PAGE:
The many moods of politicians in the Legislative Assembly


Tamil Nadu Chief Minister M.K. Stalin speaks in the State Legislative Assembly in Chennai.

Tamil Nadu Chief Minister M.K. Stalin speaks in the State Legislative Assembly in Chennai.
| Photo Credit: ANI

Even though more than 12 years have passed since I stepped inside the Tamil Nadu Legislative Assembly for the first time, I still enjoy covering the proceedings of the House. For journalists, the Assembly is among the resourceful places to visit for work for many reasons. It is among the few places where reporters can observe leaders from different political parties at the same time. It is in the Assembly where political leaders, who are accustomed to being greeted and praised, are forced to deal with criticism from other parties in the presence of their own party persons. It is also in the Assembly where we are witness to the oratory skills of leaders. Though politicians are often associated with public speaking, and display this skill especially during election campaigns, only a few of them master the art. There are fewer politicians who can deliver a harangue and keep the attention of the House. But nearly all of them are sincere when they raise the issues of the people. They never hesitate to plead with the Speaker for a few more minutes to talk about the issues in their constituencies.

Journalists can learn a lot from following these debates — how various welfare programmes reach the ground, the challenges in the implementing these programmes, why a one-size-fits-all approach does not work, and why a section of the people oppose what is generally considered progressive. For instance, I learned that a village panchayat did not want to be included in a neighbouring municipal corporation and get urban civic amenities because some of its residents wanted to remain eligible for the 100 days rural employment programme. An electric substation could not be set up in a locality for several years because none of the residents wanted the risk of such a substation in their neighbourhood. There are technical grounds, too, which do not allow for infrastructure. A narrow road to a temple on top of a hill could not be laid because the temple was inside a reserved forest. Electricity could reach one part of a rural area but not another. Railway tracks passed through the second area, and so the permission of the Railways was required. A certain number of cattle is needed in a town/village for establishing a veterinary hospital.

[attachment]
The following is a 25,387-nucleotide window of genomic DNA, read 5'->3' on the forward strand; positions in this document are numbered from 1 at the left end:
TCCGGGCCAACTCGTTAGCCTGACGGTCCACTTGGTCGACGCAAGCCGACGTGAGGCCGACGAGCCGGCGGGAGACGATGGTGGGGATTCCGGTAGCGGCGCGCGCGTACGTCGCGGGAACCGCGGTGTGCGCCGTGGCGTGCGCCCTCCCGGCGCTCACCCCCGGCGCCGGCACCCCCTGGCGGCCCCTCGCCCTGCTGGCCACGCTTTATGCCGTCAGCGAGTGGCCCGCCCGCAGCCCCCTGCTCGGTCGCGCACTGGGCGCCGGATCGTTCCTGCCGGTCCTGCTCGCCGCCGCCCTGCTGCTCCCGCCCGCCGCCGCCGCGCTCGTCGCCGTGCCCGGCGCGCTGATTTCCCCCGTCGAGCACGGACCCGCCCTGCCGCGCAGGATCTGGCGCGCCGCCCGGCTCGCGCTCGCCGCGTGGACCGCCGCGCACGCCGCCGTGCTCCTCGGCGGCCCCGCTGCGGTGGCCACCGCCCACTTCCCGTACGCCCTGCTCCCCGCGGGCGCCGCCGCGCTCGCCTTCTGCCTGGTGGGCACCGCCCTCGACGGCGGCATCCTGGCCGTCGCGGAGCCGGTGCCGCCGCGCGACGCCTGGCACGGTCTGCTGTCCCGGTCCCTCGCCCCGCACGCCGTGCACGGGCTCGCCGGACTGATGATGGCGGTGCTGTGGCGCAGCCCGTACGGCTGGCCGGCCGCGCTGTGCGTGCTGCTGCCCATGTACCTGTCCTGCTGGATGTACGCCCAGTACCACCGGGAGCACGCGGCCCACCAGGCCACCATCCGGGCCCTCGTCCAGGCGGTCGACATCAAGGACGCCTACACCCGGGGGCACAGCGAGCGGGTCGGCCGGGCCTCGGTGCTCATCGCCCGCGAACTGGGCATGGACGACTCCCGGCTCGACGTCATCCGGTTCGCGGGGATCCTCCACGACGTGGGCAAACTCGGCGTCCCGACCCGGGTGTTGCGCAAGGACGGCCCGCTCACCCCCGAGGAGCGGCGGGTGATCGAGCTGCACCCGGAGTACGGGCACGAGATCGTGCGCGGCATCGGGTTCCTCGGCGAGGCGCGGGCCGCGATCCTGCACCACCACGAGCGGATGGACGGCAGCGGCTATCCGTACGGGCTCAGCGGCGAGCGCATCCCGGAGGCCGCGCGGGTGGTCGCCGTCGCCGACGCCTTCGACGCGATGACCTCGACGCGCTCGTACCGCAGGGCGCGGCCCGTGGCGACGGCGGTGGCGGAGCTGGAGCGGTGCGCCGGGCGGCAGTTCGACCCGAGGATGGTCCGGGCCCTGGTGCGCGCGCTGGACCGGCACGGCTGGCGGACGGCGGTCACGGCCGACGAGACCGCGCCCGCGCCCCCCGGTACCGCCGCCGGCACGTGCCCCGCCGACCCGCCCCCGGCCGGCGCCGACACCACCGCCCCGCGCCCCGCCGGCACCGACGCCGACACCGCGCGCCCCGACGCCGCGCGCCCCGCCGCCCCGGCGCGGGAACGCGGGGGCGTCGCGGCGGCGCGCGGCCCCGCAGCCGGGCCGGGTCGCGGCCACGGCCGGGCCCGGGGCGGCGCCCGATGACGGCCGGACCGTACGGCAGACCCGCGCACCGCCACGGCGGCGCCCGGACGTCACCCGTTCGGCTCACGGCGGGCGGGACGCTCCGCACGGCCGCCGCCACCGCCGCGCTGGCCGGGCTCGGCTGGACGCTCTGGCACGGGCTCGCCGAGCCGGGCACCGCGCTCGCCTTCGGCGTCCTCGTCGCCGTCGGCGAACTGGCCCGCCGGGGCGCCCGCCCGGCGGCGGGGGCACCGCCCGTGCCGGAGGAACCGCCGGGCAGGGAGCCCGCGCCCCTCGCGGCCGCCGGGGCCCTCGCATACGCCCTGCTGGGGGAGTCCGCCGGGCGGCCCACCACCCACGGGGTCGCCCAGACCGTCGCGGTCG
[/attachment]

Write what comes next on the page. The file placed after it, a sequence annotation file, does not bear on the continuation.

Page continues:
Given the nature of issues discussed, the House is often perceived as a serious, formal space. This is incorrect. In Tamil Nadu, following the death of former Chief Minister Jayalalithaa in 2016, the tension between the legislators of the two Dravidian majors reduced significantly. Despite the formal set up and the rules of the House, we get to see politicians in various moods — they crack jokes, share snacks, make friends, get offended, lose patience, laugh out loud, show off, tease each other and even sing. I was also amused that they plead with the Minister concerned for tickets to matches during the Indian Premier League.

The House is also particular about issues such as punctuality and diction. The day commences at 10 a.m. Let alone unparliamentary language, the fact that the word ‘lies’ has been replaced with the words ‘contrary to the truth’ shows how the House is mindful of what enters the Assembly records for the future generations to see.

Legislators talk to each other irrespective of their political ideologies. Their accents may vary and their ideologies may differ, but they fall in line with resolutions on Tamil Nadu’s share in inter-State river disputes, the welfare of ethnic Tamils in Sri Lanka, or the Union government’s decisions affecting the State. There is a celebratory air when a resolution is adopted unanimously in the House. The full-throated ‘Aam’ (Yes) of the legislators during a voice vote while adopting a resolution sometimes reverberates outside the Assembly Hall. That one word shows how the MLAs of Tamil Nadu speak out in one voice whenever the interests of the State are at stake.


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